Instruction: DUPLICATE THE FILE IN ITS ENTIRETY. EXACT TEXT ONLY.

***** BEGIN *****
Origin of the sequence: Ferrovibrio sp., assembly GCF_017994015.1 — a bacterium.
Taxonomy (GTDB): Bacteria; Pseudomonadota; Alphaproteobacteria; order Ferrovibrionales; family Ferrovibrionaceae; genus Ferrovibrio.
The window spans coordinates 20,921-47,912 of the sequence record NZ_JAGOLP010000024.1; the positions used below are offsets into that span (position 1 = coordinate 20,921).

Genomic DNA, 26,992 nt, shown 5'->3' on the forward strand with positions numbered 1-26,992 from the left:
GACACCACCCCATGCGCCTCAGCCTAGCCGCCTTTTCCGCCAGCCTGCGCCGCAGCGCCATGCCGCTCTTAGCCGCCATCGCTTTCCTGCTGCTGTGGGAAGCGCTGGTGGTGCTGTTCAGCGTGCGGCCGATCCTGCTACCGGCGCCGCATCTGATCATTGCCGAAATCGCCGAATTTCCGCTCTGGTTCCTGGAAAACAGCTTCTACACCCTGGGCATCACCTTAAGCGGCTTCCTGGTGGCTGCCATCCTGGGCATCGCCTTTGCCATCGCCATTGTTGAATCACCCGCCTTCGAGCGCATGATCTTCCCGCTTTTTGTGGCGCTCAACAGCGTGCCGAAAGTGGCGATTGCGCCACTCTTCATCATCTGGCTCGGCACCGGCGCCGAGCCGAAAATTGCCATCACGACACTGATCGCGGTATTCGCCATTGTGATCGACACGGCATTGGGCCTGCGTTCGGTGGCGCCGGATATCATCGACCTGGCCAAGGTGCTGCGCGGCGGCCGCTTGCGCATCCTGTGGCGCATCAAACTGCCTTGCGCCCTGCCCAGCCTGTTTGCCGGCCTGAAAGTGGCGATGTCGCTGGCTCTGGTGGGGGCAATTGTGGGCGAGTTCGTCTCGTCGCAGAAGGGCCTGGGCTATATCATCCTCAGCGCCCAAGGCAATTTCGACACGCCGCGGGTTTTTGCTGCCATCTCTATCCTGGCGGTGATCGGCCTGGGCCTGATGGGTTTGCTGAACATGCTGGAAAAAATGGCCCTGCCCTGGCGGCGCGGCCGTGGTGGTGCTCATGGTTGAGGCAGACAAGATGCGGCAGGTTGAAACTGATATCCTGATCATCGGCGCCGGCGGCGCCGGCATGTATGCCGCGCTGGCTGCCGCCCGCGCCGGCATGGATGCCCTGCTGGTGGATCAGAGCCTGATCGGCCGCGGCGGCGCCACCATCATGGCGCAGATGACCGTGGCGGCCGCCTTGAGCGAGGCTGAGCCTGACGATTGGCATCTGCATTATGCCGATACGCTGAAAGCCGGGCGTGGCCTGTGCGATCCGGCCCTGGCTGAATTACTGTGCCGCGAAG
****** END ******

Origin of the sequence: Ferrovibrio sp., assembly GCF_017994015.1 — a bacterium.
Taxonomy (GTDB): Bacteria; Pseudomonadota; Alphaproteobacteria; order Ferrovibrionales; family Ferrovibrionaceae; genus Ferrovibrio.
The window spans coordinates 20,921-47,912 of the sequence record NZ_JAGOLP010000024.1; the positions used below are offsets into that span (position 1 = coordinate 20,921).

Genomic DNA, 26,992 nt, shown 5'->3' on the forward strand with positions numbered 1-26,992 from the left:
GACACCACCCCATGCGCCTCAGCCTAGCCGCCTTTTCCGCCAGCCTGCGCCGCAGCGCCATGCCGCTCTTAGCCGCCATCGCTTTCCTGCTGCTGTGGGAAGCGCTGGTGGTGCTGTTCAGCGTGCGGCCGATCCTGCTACCGGCGCCGCATCTGATCATTGCCGAAATCGCCGAATTTCCGCTCTGGTTCCTGGAAAACAGCTTCTACACCCTGGGCATCACCTTAAGCGGCTTCCTGGTGGCTGCCATCCTGGGCATCGCCTTTGCCATCGCCATTGTTGAATCACCCGCCTTCGAGCGCATGATCTTCCCGCTTTTTGTGGCGCTCAACAGCGTGCCGAAAGTGGCGATTGCGCCACTCTTCATCATCTGGCTCGGCACCGGCGCCGAGCCGAAAATTGCCATCACGACACTGATCGCGGTATTCGCCATTGTGATCGACACGGCATTGGGCCTGCGTTCGGTGGCGCCGGATATCATCGACCTGGCCAAGGTGCTGCGCGGCGGCCGCTTGCGCATCCTGTGGCGCATCAAACTGCCTTGCGCCCTGCCCAGCCTGTTTGCCGGCCTGAAAGTGGCGATGTCGCTGGCTCTGGTGGGGGCAATTGTGGGCGAGTTCGTCTCGTCGCAGAAGGGCCTGGGCTATATCATCCTCAGCGCCCAAGGCAATTTCGACACGCCGCGGGTTTTTGCTGCCATCTCTATCCTGGCGGTGATCGGCCTGGGCCTGATGGGTTTGCTGAACATGCTGGAAAAAATGGCCCTGCCCTGGCGGCGCGGCCGTGGTGGTGCTCATGGTTGAGGCAGACAAGATGCGGCAGGTTGAAACTGATATCCTGATCATCGGCGCCGGCGGCGCCGGCATGTATGCCGCGCTGGCTGCCGCCCGCGCCGGCATGGATGCCCTGCTGGTGGATCAGAGCCTGATCGGCCGCGGCGGCGCCACCATCATGGCGCAGATGACCGTGGCGGCCGCCTTGAGCGAGGCTGAGCCTGACGATTGGCATCTGCATTATGCCGATACGCTGAAAGCCGGGCGTGGCCTGTGCGATCCGGCCCTGGCTGAATTACTGTGCCGCGAAG